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Dr. Daniel Soh received his first PhD in high power fiber lasers from University of Southampton, UK, in 2005. He developed and commercialized high power lasers in silicon valley companies including JDSU until he joined Sandia National Laboratories in 2009. Initially, Dr. Soh contributed to Sandia’s high power laser development. In 2013, he turned his interest to quantum information science. He went back to college for reeducation and obtained his second PhD on quantum dynamical systems from Stanford University in 2019. His recent interests are quantum communications, quantum computing, quantum sensing, and quantum networks. He has published more than 70 peer-reviewed journal articles and has authored 10 granted US patents.
Kevin Young is a staff scientist at Sandia National Laboratories with broad expertise in physical implementations of quantum computing. Kevin is the co-director of Sandia’s Quantum Performance Laboratory, a multidisciplinary research and development group within Sandia National Laboratories that develops and deploys cutting-edge techniques for assessing and improving the performance of quantum computing hardware.
Kevin earned both a BS in Physics and Mathematics and a BA in Chemistry at the College of Charleston in South Carolina. He received his PhD in Physics from the University of California, Berkeley, where he specialized in robust quantum optimal control theory and modeling of semiconducting qubit platforms. At Sandia his work focuses on identifying and mitigating errors in real quantum hardware, modeling low-level device physics of trapped-ion quantum computers, and participating in a number of standards making and advising organizations. He actively collaborates with experimental quantum computing groups across the globe.
Kevin is the recipient of the Department of Energy’s Early Career Award, a prestigious award granted to further the individual research programs of outstanding scientists with demonstrated successful research activities and potential for solving important problems to the US government. His research under this award focuses on developing fast and efficient calibration methods for quantum computers that work for all qubit technologies and can operate efficiently at scale.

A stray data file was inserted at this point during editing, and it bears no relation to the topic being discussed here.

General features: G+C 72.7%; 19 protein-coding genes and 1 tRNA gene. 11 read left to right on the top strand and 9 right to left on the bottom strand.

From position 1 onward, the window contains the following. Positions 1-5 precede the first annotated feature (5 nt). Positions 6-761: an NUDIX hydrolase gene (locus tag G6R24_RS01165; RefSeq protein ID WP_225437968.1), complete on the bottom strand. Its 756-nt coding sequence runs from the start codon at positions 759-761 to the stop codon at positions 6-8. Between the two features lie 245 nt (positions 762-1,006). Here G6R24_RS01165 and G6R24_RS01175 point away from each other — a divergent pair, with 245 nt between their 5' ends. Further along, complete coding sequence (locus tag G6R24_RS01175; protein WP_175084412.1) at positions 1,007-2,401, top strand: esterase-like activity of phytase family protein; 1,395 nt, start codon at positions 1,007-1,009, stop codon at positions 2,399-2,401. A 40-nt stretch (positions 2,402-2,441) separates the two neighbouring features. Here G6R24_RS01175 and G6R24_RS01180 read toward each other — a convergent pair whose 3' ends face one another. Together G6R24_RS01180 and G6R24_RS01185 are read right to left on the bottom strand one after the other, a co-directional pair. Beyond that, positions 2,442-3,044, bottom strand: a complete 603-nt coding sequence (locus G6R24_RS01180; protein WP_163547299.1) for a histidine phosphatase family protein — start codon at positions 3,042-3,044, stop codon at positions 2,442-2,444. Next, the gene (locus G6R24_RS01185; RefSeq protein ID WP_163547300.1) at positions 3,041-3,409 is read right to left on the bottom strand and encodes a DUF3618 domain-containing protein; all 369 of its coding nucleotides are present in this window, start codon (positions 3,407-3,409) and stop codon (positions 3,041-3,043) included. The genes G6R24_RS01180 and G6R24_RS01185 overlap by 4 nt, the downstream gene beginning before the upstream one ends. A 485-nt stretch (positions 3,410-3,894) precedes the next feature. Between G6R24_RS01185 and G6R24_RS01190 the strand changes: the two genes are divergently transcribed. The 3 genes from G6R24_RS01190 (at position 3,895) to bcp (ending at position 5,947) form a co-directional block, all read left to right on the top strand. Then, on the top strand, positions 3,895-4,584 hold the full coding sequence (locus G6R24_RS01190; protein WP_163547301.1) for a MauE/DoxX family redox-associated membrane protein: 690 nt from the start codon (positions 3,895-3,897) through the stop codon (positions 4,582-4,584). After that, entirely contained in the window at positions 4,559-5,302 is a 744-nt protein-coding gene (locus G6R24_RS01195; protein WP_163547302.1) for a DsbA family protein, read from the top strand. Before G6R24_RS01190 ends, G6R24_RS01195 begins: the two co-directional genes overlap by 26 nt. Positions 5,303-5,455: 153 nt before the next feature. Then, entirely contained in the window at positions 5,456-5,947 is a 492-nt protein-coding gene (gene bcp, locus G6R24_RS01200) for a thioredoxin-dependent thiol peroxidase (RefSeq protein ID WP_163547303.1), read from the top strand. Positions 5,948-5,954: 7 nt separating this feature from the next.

Andy Mounce has research experience in condensed matter physics, semiconductor qubits, nitrogen vacancy magnetometry, and defects in wide band gap semiconductors. His expertise includes utilizing quantum information science techniques for understanding basic properties of quantum materials and quantum information relevant materials, such as superconductors, strongly correlated electronic materials, magnetic materials, and topological phases in materials. These techniques include cryogenic amplification, optically detected magnetic resonance, nitrogen vacancy detected magnetometry, photoluminescence, and bulk spin-resonance. Additionally, he is using machine learning in image analysis techniques, such as compressive sensing and neural networks, to both optimize experimental implementations and analysis.
Dr. Robin Blume-Kohout is a Principal R&D Scientist at Sandia National Labs. He earned undergraduate degrees in physics and English from Kenyon College, and a PhD in theoretical physics from the University of California (Berkeley) for research into quantum decoherence. With 20 years of research experience in almost every area of quantum information science, Dr. Blume-Kohout is a world-recognized expert in testing, assessing, and benchmarking the performance and behavior of quantum computers. He has published 35 peer-reviewed publications in leading journals, delivered many invited presentations on quantum technologies, and served as an advisor and reviewer for a wide range of government agencies and funding organizations. He is currently the leader of Sandia’s Quantum Performance Laboratory, the premiere US government resource for testing and evaluating quantum computing hardware and its performance. The QPL’s primary mission combines research into new techniques for measuring and assessing the capabilities and failure mechanisms of quantum computing processors, with the active deployment of those techniques to create open-source software and evaluate as-built quantum testbeds.